As it turned out, Walcher was dropped. He was understandably furious, but Stock's training times were so spectacular—twice No. 1 in the whole field—that keeping him off the team would have created a scandal.
After the snow, race morning was partly overcast, and the course had been covered with a fluffy six-inch blanket. But 200 volunteers moved in during the early-morning hours to sweep most of the new stuff off. Because of its consistency, new-fallen snow causes extra friction and makes speeding skiers feel as if they're hitting the brakes whenever they go through a patch of it. Once the course was swept, it was in magnificent condition, thanks to a solid base of denser—and therefore faster—man-made snow that had been put down by the Lake Placid organizers in the weeks before the Games. It was perfect for all the racers. Stock expected to benefit personally from the series of tight turns on the horrendously steep Sno Field section at the top of the run. Stock's specialty is the giant slalom, and those Sno Field gates were set almost identically to those of a good GS course.
Stock shot across this hair-raising terrain with a controlled bravado that sent him rocketing toward the lower part of the course with a splendid first interval time of 37.01 seconds, .3 of a second better than anyone else in the field of 47. His style is so confident, his attack so strong that Harald Schoenhaar, the U.S. men's coach, would say later, "When I saw Stock ski by me up there, I knew he wasn't going to be beaten." Stock's second interval of 1:13.43 was best by four-tenths of a second, and his winning time—1:45.50—put him a comfortable .62 ahead of the silver medalist, teammate Wirnsberger, 21.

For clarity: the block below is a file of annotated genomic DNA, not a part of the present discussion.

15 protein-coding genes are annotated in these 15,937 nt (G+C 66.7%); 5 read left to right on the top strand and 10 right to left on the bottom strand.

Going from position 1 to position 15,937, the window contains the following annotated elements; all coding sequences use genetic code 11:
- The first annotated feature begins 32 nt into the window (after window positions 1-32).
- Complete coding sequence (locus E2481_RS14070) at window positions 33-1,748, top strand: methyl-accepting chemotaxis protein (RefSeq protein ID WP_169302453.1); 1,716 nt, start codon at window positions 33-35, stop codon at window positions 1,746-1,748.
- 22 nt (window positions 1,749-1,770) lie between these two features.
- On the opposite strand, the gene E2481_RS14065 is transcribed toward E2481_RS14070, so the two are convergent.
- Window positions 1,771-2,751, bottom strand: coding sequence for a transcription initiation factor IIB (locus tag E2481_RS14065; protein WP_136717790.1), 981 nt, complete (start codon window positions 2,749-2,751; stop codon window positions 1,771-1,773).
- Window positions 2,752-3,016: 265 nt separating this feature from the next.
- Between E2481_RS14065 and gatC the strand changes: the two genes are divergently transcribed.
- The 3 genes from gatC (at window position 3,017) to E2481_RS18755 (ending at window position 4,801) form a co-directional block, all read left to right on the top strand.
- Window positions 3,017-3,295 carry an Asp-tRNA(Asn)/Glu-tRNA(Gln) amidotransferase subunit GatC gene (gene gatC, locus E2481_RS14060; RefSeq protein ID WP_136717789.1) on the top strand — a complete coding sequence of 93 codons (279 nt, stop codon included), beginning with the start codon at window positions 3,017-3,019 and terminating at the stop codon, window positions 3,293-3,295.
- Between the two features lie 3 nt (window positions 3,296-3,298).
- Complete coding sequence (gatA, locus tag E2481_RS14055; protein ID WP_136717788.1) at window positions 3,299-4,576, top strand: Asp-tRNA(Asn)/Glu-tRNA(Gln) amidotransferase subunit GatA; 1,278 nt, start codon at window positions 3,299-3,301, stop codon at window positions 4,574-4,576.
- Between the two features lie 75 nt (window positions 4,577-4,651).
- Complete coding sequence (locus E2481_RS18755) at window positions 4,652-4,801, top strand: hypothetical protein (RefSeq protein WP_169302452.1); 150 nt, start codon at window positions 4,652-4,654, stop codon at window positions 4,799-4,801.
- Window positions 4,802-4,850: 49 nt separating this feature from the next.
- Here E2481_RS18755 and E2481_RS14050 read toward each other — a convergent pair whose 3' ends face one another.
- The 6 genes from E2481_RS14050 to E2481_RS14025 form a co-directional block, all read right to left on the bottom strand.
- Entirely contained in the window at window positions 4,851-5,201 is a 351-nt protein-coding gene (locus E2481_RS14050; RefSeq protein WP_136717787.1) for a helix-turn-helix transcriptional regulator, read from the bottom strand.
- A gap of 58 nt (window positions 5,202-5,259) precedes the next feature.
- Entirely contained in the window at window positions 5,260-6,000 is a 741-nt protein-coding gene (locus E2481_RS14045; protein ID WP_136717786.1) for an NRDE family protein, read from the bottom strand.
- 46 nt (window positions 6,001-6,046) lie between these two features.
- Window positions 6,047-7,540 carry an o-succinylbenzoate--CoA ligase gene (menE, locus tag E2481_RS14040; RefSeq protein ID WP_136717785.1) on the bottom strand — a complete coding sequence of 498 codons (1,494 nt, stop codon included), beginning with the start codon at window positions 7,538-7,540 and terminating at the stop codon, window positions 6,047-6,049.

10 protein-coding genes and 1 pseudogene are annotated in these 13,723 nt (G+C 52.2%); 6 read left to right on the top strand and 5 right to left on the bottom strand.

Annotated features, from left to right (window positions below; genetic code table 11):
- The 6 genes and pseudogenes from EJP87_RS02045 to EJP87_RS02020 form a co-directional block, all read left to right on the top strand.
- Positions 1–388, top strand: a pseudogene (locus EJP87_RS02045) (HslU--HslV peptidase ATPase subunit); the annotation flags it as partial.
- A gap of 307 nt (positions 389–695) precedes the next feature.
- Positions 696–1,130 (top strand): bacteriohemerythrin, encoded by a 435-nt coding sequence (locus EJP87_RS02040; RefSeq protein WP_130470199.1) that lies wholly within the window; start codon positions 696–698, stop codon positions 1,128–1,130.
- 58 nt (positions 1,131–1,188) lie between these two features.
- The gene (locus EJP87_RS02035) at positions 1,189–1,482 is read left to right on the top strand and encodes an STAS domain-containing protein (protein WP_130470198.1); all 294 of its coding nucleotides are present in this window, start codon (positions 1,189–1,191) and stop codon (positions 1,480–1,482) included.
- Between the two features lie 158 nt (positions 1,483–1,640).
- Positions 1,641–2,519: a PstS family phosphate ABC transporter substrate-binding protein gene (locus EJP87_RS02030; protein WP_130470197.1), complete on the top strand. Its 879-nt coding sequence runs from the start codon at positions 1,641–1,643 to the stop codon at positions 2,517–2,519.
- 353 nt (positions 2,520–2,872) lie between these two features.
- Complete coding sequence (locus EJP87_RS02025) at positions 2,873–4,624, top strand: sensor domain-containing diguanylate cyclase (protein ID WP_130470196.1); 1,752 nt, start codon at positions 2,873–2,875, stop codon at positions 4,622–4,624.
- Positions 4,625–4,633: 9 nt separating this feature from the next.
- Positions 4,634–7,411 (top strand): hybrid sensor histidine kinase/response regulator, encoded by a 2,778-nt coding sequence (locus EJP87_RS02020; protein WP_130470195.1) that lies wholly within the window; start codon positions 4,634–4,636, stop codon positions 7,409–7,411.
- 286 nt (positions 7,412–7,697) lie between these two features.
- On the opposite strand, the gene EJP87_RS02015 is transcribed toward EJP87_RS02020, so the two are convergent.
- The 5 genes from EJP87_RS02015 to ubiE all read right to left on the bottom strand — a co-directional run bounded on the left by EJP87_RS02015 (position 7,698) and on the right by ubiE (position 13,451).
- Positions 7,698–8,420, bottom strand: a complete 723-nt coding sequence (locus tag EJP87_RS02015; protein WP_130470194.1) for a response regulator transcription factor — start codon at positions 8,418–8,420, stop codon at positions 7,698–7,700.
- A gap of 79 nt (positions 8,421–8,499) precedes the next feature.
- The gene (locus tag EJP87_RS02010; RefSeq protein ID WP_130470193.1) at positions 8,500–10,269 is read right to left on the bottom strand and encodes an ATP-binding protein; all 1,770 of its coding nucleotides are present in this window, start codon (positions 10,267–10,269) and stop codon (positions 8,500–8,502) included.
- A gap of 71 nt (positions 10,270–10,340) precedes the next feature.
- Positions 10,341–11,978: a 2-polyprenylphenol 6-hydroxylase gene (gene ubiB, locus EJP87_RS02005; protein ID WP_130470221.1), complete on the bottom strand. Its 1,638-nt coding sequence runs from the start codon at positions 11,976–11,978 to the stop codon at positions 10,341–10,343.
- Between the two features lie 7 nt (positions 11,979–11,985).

Because Stock had been the ninth skier to make his run, he had to sweat it out at the bottom after he finished. He kept a tense watch on the mountain, occasionally cradling his head in his arm. When the last of the best had finished, he broke into a radiant grin and raised his ski poles in triumph. But before Stock dived into the eager crowd of reporters and spectators, he grabbed a walkie-talkie from an Austrian coach and called Kahr, who was still far up the mountain at the start shack. "Charlie, I thank you for everything," said Stock. Recalling this moment, tough old Downhill Charlie said, "That has never happened to me before, and I have had many Olympic and world championship winners in my care."
There were other, though certainly lesser, triumphs. Steve Podborski, 22, put together a strong but typically risk-filled run to finish in 1:46.62 and win the bronze medal—the first Olympic ski racing medal ever for a Canadian man. A member of the wild-charging Canadian downhill team known as the Kamikaze Kanadians, Podborski and his comrades had patterned their approach to racing after the magnificent, maniacal run that Klammer made for the gold medal in 1976. Podborski got his medal, but his teammate Ken Read, who stunningly won the prestigious Hahnenkamm in Austria last month, was barely 15 seconds into the race before he suffered heartbreakingly bad luck: the binding on his uphill ski snapped open as he swung strong through the tough turns on the top of Sno Field, sending him flying into a snow fence—and Olympic oblivion.